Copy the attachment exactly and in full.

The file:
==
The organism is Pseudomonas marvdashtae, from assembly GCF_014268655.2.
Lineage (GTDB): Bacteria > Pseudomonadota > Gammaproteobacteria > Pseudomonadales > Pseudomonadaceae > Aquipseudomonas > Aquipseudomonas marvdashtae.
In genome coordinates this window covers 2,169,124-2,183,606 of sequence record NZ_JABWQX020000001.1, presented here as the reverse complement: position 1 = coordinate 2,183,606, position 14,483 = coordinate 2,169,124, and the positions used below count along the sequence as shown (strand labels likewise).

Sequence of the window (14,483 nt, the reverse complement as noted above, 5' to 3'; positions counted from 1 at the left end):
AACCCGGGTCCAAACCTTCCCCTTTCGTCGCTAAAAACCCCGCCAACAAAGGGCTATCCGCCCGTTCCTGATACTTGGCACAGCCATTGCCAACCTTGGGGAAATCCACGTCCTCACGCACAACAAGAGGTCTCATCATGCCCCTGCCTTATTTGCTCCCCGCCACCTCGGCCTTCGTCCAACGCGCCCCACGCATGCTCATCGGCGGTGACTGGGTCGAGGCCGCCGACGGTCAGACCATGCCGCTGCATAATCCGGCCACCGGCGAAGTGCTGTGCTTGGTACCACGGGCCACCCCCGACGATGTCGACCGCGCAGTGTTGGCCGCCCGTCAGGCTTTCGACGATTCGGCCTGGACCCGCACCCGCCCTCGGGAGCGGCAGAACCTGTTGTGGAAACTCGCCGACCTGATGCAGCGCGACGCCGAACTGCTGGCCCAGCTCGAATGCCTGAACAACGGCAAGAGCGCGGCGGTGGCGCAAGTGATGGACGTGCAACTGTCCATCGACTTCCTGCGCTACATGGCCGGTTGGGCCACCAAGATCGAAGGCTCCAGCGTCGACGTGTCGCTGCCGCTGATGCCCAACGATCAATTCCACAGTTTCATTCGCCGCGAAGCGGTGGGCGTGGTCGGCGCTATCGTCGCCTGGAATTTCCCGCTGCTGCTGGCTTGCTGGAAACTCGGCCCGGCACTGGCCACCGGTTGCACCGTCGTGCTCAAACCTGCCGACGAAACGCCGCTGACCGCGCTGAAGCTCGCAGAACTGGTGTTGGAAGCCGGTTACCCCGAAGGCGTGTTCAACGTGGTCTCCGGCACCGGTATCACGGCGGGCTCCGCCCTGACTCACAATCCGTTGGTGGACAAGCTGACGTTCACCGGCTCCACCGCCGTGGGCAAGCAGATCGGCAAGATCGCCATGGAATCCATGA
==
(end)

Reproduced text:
The organism is Pseudomonas marvdashtae, from assembly GCF_014268655.2.
Lineage (GTDB): Bacteria > Pseudomonadota > Gammaproteobacteria > Pseudomonadales > Pseudomonadaceae > Aquipseudomonas > Aquipseudomonas marvdashtae.
In genome coordinates this window covers 2,169,124-2,183,606 of sequence record NZ_JABWQX020000001.1, presented here as the reverse complement: position 1 = coordinate 2,183,606, position 14,483 = coordinate 2,169,124, and the positions used below count along the sequence as shown (strand labels likewise).

Sequence of the window (14,483 nt, the reverse complement as noted above, 5' to 3'; positions counted from 1 at the left end):
AACCCGGGTCCAAACCTTCCCCTTTCGTCGCTAAAAACCCCGCCAACAAAGGGCTATCCGCCCGTTCCTGATACTTGGCACAGCCATTGCCAACCTTGGGGAAATCCACGTCCTCACGCACAACAAGAGGTCTCATCATGCCCCTGCCTTATTTGCTCCCCGCCACCTCGGCCTTCGTCCAACGCGCCCCACGCATGCTCATCGGCGGTGACTGGGTCGAGGCCGCCGACGGTCAGACCATGCCGCTGCATAATCCGGCCACCGGCGAAGTGCTGTGCTTGGTACCACGGGCCACCCCCGACGATGTCGACCGCGCAGTGTTGGCCGCCCGTCAGGCTTTCGACGATTCGGCCTGGACCCGCACCCGCCCTCGGGAGCGGCAGAACCTGTTGTGGAAACTCGCCGACCTGATGCAGCGCGACGCCGAACTGCTGGCCCAGCTCGAATGCCTGAACAACGGCAAGAGCGCGGCGGTGGCGCAAGTGATGGACGTGCAACTGTCCATCGACTTCCTGCGCTACATGGCCGGTTGGGCCACCAAGATCGAAGGCTCCAGCGTCGACGTGTCGCTGCCGCTGATGCCCAACGATCAATTCCACAGTTTCATTCGCCGCGAAGCGGTGGGCGTGGTCGGCGCTATCGTCGCCTGGAATTTCCCGCTGCTGCTGGCTTGCTGGAAACTCGGCCCGGCACTGGCCACCGGTTGCACCGTCGTGCTCAAACCTGCCGACGAAACGCCGCTGACCGCGCTGAAGCTCGCAGAACTGGTGTTGGAAGCCGGTTACCCCGAAGGCGTGTTCAACGTGGTCTCCGGCACCGGTATCACGGCGGGCTCCGCCCTGACTCACAATCCGTTGGTGGACAAGCTGACGTTCACCGGCTCCACCGCCGTGGGCAAGCAGATCGGCAAGATCGCCATGGAATCCATGA